Stargazing in Virginia State Parks

You do not need to be a professional astronomer to enjoy all that space has to offer. There are quite a few things you can see without a telescope at parks in Virginia. The problem you may encounter around your house is something that is referred to as light pollution. This is caused by all the artificial lights in a given area and will decrease the number of stars you can see in the night sky. A lot of these visible stars are quite faint, so the artificial light bouncing off the atmosphere is more intense.

I visited James River State Park last week and was amazed at the number of stars that were visible. I live in a wooded area, so I had always thought that I could see more stars in the sky than most. Boy was I wrong. There were quite literally four to five times as many stars that were visible in the park than at my house. The sky was literally covered with them.

If you have ever had an interest in looking through a telescope, then Virginia State Parks are for you. You will be able to make out a lot more details of space objects than in most rural areas. If you are into astronomy, and have a high powered scope, you can get a better look at deep-sky objects and galaxies. It would be the optimal place to introduce your children to the wonders of the heavens since you can include this into the night portion of your vacation when all other activities have settled down.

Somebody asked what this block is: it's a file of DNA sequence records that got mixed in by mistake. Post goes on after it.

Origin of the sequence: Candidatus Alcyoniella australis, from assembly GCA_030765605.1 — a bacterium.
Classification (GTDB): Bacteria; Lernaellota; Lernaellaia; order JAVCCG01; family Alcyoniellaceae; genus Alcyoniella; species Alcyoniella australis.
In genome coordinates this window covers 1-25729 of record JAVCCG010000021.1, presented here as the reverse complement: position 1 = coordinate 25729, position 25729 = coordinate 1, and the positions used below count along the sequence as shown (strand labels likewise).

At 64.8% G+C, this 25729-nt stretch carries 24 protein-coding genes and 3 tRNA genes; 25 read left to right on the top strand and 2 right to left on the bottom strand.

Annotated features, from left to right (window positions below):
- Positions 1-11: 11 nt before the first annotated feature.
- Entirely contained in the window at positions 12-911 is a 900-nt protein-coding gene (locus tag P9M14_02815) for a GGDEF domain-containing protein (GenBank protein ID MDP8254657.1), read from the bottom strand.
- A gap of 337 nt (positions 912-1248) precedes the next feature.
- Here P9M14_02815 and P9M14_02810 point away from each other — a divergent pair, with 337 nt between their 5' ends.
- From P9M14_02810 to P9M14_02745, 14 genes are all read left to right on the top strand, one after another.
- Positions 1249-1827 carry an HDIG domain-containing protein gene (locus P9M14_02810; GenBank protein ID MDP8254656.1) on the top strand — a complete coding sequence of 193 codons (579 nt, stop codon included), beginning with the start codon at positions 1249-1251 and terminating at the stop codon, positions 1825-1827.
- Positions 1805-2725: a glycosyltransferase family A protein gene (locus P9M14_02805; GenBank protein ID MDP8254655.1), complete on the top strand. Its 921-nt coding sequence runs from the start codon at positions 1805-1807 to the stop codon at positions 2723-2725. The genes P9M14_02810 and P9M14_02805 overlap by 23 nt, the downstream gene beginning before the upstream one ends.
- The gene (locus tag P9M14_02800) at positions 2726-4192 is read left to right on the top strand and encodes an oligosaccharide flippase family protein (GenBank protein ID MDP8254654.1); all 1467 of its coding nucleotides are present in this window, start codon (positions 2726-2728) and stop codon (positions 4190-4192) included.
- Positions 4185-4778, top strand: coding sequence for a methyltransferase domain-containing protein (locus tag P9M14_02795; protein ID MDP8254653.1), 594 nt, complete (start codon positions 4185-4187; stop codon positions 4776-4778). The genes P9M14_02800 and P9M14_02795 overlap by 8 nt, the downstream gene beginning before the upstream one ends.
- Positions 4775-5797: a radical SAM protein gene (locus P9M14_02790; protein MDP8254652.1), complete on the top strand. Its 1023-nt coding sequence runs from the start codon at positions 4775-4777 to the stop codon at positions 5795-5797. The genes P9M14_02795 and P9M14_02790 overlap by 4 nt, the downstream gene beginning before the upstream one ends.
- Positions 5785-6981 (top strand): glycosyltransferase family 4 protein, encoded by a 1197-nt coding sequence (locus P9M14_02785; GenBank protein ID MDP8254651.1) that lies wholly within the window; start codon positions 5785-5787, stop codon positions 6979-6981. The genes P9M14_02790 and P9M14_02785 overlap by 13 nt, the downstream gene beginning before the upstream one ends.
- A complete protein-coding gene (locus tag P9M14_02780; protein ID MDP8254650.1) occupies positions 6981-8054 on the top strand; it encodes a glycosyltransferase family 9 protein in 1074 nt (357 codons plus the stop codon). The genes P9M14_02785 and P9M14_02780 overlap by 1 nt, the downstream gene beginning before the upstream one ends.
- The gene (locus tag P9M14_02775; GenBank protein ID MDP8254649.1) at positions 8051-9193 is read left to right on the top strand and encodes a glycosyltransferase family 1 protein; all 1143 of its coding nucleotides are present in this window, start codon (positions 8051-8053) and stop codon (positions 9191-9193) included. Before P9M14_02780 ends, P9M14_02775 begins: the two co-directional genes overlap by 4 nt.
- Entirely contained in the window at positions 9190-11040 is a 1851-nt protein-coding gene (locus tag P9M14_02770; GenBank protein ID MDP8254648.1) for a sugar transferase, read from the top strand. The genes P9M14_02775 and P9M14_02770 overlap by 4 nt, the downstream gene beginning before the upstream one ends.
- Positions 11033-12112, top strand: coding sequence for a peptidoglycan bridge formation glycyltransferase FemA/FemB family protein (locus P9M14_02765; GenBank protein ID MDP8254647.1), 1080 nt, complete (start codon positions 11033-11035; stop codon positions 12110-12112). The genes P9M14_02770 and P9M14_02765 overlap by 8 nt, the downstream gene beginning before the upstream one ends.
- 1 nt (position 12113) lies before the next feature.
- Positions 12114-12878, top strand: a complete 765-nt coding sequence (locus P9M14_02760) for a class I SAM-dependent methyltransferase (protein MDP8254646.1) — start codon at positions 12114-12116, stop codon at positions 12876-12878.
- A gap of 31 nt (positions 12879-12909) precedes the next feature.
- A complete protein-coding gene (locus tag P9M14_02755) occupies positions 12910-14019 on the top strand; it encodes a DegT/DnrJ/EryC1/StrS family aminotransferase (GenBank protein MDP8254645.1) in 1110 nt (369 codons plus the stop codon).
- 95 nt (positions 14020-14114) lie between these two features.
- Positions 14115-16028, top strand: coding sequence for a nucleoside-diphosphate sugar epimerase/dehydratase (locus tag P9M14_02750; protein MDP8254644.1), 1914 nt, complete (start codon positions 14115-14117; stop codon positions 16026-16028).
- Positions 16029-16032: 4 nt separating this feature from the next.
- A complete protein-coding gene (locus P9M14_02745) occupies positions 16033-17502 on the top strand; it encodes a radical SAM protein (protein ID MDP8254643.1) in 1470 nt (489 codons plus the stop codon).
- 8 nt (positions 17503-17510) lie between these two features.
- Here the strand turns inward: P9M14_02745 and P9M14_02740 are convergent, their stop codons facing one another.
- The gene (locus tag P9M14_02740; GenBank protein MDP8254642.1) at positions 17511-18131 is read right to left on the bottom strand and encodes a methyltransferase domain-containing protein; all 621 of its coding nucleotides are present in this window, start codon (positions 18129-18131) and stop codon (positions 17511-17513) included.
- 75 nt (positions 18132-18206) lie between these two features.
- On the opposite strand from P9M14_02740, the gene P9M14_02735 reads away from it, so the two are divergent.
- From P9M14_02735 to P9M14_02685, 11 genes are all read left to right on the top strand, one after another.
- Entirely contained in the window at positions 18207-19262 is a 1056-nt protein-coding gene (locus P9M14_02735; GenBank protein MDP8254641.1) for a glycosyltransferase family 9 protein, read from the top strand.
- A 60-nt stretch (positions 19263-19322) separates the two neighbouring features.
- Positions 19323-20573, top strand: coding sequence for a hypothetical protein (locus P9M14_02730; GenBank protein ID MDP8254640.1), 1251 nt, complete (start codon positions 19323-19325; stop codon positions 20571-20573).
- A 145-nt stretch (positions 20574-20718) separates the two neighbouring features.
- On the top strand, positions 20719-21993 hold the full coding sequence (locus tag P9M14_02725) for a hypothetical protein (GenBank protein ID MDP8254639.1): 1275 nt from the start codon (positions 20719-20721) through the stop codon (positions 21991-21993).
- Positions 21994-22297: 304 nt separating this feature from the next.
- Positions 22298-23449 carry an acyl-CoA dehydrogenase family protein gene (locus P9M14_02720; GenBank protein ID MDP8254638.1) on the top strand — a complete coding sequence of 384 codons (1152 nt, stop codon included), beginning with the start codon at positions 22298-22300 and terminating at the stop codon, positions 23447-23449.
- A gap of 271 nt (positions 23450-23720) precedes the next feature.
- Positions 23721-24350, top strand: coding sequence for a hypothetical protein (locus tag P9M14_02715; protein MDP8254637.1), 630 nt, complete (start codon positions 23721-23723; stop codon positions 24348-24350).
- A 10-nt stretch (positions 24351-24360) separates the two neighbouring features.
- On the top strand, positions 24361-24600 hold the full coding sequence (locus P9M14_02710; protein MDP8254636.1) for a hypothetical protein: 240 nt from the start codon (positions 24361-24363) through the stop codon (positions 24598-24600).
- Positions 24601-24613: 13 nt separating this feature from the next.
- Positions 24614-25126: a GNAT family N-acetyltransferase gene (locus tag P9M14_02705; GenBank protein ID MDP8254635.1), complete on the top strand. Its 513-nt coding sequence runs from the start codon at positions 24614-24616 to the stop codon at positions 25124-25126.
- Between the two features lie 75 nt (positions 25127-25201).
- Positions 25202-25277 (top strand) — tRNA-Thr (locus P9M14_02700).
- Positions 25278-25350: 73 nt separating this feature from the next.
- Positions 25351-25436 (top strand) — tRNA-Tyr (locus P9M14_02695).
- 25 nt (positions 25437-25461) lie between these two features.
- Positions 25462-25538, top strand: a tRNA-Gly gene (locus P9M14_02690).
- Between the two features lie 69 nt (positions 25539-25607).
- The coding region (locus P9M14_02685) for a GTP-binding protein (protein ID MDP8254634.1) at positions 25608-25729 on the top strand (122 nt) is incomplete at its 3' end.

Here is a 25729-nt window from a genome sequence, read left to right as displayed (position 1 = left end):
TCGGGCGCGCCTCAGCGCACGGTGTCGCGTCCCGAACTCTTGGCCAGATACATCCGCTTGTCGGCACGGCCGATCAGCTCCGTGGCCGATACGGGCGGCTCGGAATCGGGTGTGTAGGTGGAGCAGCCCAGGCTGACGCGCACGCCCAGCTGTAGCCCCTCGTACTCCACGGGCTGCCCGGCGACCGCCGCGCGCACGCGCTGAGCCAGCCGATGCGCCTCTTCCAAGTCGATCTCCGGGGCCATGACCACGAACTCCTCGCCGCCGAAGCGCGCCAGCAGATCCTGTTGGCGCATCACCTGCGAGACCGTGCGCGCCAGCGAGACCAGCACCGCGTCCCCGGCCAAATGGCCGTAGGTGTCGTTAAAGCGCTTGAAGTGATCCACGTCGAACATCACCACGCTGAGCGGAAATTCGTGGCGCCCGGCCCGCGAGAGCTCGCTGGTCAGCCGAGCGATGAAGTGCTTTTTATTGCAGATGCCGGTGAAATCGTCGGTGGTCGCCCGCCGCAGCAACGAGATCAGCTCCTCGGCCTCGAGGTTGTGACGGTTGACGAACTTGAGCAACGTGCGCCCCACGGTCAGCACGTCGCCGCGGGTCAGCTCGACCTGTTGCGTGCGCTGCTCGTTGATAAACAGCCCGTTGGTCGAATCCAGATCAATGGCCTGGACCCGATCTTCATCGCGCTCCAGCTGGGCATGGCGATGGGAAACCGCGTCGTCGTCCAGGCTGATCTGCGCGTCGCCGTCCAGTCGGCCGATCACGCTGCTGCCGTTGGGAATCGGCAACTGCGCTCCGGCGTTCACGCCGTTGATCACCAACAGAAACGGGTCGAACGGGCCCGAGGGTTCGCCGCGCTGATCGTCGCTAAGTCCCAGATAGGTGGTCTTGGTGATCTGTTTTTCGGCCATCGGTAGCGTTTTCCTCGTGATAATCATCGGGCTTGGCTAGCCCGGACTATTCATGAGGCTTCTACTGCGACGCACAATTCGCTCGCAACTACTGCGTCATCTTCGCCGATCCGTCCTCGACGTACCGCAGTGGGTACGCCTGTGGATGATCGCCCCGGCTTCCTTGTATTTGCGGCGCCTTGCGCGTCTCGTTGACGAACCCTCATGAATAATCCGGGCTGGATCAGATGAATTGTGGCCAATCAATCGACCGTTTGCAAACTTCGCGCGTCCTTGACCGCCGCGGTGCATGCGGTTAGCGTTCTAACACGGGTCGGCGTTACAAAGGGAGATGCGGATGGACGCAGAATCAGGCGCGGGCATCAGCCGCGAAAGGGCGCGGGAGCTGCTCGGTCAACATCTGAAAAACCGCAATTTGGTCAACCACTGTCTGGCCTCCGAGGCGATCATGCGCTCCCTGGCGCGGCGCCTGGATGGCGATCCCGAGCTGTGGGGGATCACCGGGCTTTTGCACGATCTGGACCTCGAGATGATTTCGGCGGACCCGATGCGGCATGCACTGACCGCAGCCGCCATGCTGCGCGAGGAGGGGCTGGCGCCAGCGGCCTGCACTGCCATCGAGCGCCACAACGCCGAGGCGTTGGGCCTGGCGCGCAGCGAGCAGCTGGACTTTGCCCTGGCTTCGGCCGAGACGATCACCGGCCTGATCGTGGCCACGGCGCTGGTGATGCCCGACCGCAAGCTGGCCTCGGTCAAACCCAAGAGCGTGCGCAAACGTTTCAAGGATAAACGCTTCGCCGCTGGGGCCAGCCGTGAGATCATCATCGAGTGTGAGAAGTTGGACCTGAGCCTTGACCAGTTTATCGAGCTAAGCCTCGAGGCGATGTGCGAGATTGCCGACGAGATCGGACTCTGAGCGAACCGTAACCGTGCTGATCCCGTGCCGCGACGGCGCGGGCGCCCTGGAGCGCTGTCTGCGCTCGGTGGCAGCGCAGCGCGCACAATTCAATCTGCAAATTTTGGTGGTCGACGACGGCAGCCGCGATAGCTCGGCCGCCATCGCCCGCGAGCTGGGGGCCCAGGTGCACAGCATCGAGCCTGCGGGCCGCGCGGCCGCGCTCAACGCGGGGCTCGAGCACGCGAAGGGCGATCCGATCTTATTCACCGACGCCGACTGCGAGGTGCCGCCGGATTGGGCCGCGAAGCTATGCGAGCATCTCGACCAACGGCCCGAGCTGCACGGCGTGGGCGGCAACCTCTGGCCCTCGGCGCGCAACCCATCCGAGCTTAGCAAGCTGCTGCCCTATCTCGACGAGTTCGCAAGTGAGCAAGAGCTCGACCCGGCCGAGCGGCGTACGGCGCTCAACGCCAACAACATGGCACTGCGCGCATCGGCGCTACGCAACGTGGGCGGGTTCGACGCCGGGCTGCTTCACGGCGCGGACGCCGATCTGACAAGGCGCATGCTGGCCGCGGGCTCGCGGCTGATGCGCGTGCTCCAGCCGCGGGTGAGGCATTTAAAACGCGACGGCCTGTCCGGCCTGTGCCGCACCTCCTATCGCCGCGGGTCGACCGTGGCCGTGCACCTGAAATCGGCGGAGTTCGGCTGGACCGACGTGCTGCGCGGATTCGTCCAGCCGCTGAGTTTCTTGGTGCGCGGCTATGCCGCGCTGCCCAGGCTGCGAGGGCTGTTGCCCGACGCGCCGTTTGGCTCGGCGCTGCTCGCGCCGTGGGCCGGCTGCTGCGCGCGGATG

If you want the chance to take a look at galaxies and nebulas through a telescope, but do not want to make the plunge and purchase one, certain parks in Virginia will help you out. There are a couple of astronomy clubs that volunteer at parks on certain weekends. They bring telescopes to the park and allow visitors to look through them. They also do a wonderful PowerPoint presentation if it is cloudy on a scheduled date. I am told this PowerPoint alone is amazing.

One such scheduled date is this Saturday (March 7, 2008) at Pocahontas State Park. The Crewe Astronomy Club will be on site setting up telescopes for viewing. Depending on how clear the skies are (weather is calling for partly cloudy and a low temperature of 54), this could be your chance to take a look at the wonders of our solar system and beyond. They will begin setting up at 6:30PM so don’t be late.

Check out our events page to query for similar programs throughout the year at a Virginia State Park near you.

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